If you decide to contest an unemployment insurance claim, one of two results will happen. The benefits will either be approved or denied by a state board and both parties accept the outcome, or the decision is made but either you or the former employee decide to appeal. When this happens, an unemployment insurance hearing will be scheduled.
The hearing process
While the hearing is recorded, it’s a more informal gathering than something that happens in a court room. It will be presided over by an Administrative Law Judge (ALJ) and both you and the former employee should be present, along with any involved attorneys. As the employer, you will typically go first and present your evidence and testimony about the worker’s employment. Witnesses may be included.
After your testimony, the employee can cross-examine both you and the witnesses before presenting their own side of the story. Once they and all their witnesses have gone, you have the opportunity to ask questions from them as well. At any point, the ALJ can inquire about additional information. At the end of the hearing, the ALJ issues a written decision.
Should you attend?
The answer is always yes. Whether the initial decision was in your favor or not, you need to attend to represent your side of the story. Failure to do so can award the appeal to the employee and potentially have you dispensing UI benefits that weren’t actually required.
If you appeal the decision to award benefits you should be at the hearing to refute the decision and show your evidence why it should be reversed. If the employee is initially denied and you think you’re safe, they can attend the meeting with witnesses, and have it overturned simply because you weren’t there to state your case again.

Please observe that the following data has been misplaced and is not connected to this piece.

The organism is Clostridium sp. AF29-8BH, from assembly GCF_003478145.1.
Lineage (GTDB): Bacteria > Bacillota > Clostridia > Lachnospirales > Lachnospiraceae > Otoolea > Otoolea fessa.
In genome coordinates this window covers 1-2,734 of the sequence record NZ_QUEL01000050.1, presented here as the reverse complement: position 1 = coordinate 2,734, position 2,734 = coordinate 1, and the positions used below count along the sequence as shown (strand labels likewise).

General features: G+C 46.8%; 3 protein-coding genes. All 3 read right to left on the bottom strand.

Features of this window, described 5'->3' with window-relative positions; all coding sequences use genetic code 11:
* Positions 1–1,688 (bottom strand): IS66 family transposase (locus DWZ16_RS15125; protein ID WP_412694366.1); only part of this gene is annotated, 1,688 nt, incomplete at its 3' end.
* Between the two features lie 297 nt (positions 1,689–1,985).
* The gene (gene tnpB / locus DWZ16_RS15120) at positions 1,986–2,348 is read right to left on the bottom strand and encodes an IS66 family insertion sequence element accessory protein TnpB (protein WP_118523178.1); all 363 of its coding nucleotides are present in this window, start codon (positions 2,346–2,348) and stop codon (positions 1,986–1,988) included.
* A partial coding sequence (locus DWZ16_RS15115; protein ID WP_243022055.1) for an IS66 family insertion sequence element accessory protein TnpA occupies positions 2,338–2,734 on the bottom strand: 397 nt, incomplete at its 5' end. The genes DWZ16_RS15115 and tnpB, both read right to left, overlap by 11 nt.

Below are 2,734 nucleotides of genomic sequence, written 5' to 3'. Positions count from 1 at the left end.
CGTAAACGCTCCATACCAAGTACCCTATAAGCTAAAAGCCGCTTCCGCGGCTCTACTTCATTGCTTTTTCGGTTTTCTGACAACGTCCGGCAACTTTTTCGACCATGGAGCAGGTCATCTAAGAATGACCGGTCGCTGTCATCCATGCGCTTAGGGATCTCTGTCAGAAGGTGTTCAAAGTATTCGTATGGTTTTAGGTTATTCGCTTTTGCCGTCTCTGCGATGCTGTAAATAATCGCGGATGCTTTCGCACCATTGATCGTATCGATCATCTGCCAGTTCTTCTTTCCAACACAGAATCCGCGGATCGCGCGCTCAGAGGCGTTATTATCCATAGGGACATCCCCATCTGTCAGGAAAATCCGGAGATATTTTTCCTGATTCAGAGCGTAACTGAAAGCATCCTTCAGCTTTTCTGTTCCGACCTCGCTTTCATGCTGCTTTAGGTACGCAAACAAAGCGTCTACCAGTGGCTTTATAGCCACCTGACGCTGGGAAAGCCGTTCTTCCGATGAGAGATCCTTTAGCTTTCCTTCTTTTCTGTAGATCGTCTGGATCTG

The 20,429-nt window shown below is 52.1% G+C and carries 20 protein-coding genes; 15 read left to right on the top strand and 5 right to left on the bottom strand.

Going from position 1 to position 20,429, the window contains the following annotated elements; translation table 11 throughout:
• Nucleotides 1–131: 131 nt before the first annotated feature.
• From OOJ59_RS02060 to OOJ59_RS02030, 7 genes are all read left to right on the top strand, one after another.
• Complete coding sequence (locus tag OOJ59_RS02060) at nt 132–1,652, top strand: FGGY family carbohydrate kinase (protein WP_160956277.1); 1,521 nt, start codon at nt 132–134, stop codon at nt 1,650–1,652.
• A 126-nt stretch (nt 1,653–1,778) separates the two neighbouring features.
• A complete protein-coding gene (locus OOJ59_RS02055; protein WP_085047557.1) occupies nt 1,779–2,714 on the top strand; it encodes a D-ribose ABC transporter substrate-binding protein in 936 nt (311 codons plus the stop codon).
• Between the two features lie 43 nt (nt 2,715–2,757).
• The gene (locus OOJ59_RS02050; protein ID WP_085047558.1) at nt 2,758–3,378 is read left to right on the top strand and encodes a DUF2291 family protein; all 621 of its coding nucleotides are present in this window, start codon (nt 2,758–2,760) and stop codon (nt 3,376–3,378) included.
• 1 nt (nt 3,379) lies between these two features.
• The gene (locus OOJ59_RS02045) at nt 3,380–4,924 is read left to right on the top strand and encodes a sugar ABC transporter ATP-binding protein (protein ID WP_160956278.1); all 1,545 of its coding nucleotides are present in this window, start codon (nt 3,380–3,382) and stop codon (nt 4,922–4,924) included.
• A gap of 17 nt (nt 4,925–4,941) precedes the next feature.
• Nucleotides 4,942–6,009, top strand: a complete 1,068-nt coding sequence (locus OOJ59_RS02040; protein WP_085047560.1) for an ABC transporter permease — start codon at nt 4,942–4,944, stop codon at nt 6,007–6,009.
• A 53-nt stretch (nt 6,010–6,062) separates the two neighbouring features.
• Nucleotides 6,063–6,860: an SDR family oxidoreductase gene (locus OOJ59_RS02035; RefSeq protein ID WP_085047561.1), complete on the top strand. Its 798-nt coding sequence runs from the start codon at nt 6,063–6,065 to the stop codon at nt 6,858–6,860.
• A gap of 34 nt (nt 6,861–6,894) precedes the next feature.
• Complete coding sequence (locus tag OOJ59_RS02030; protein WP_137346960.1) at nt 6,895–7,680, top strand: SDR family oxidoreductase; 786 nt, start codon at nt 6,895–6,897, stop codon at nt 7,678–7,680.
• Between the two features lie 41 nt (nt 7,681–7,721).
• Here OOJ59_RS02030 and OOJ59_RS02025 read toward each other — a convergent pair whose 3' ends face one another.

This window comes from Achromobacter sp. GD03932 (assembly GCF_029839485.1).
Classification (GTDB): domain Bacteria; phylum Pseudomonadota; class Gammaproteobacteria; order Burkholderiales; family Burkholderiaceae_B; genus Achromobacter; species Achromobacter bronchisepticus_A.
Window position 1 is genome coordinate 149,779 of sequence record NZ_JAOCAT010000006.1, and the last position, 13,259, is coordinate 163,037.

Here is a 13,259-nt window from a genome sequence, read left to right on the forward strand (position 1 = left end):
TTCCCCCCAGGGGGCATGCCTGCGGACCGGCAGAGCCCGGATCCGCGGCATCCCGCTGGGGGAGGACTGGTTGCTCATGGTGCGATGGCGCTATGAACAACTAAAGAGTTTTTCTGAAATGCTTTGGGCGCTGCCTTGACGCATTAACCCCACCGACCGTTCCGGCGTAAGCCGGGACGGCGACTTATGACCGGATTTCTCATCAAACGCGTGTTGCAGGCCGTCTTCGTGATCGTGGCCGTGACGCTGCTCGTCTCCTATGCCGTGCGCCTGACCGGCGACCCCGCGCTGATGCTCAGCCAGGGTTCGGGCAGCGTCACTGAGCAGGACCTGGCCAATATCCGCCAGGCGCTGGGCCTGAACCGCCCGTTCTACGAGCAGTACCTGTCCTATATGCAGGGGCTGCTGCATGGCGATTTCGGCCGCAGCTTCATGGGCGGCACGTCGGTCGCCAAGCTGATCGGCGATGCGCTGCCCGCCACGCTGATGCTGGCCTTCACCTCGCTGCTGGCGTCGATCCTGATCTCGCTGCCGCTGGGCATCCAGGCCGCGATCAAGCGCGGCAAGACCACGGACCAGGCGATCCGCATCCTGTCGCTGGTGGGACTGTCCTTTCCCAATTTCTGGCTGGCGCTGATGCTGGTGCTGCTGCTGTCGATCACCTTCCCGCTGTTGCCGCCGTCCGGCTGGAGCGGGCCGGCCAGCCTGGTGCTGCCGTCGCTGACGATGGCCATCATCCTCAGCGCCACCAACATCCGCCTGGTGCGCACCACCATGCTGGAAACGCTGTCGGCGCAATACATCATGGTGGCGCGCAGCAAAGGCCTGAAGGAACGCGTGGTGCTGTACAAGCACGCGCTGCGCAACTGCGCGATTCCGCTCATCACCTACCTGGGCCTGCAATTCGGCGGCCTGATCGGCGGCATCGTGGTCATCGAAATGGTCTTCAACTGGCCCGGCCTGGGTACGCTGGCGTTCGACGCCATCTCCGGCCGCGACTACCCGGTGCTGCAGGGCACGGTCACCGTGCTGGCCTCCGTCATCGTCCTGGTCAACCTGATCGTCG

A ruling against you
If the ALJ decides the employee should receive benefits, you still have one more opportunity to contest. The Review Board is the final say in UI cases, with strict deadlines that must be met to be considered. Ordinarily new evidence cannot be submitted, so they review all the information from the hearing. From this level, you may be able to take a decision one step higher to the state court of appeals, but this is a more challenging prospect.
Never miss a deadline
When it comes to UI claims, the most important thing to remember is hitting all your deadlines. Failure to contest or appeal a claim on time could mean you’re unnecessarily overpaying unemployment insurance. Our customizable Unemployment Tracker software puts you in control and helps manage your UI claims more efficiently. Request a live demo today and see how it can work for you!